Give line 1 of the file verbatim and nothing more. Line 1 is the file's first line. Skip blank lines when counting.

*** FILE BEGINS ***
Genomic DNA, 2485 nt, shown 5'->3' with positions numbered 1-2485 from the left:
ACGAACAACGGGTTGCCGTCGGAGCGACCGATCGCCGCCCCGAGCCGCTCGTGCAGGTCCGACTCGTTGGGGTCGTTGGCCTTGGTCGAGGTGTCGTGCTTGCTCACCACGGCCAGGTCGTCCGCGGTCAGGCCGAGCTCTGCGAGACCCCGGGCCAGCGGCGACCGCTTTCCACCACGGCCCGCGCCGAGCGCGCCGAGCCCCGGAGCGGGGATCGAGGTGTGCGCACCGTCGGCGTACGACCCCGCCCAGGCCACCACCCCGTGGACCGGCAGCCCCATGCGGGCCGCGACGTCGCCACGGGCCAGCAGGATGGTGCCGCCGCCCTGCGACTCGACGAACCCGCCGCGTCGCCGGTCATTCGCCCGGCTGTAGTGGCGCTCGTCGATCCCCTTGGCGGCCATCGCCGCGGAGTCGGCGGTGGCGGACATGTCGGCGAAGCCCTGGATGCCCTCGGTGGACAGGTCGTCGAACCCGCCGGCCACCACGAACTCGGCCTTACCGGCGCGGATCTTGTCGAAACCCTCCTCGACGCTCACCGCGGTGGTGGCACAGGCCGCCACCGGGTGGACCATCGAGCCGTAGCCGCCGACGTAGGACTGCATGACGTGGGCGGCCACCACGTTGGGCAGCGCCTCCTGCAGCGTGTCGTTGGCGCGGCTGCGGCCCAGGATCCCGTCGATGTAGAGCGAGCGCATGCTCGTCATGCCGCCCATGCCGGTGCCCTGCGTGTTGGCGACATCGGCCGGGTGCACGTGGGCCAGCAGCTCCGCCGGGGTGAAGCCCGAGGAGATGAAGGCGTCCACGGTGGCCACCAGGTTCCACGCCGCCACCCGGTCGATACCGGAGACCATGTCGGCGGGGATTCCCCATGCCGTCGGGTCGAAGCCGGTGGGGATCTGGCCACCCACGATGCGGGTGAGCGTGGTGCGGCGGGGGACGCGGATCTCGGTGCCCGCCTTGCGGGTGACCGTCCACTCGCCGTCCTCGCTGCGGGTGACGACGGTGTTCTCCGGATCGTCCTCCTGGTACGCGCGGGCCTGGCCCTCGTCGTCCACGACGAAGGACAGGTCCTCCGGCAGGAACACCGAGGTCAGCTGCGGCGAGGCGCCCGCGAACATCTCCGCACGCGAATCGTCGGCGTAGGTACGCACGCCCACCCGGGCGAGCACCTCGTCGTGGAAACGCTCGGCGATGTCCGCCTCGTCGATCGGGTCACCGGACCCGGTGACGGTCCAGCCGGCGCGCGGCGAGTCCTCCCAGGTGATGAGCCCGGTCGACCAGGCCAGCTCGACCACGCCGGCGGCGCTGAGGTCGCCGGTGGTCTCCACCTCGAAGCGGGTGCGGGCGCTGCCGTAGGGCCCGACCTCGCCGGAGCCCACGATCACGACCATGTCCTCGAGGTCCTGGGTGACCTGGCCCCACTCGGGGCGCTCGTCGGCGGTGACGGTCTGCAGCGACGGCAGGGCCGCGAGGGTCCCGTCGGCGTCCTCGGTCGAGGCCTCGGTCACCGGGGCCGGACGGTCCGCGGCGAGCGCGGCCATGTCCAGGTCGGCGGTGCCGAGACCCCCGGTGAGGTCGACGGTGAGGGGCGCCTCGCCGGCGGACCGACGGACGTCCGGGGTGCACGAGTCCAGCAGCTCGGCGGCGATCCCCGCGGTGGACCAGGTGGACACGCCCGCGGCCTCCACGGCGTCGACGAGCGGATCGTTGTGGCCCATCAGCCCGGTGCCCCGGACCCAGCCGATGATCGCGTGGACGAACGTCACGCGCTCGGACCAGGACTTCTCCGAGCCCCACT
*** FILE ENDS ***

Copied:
Genomic DNA, 2485 nt, shown 5'->3' with positions numbered 1-2485 from the left: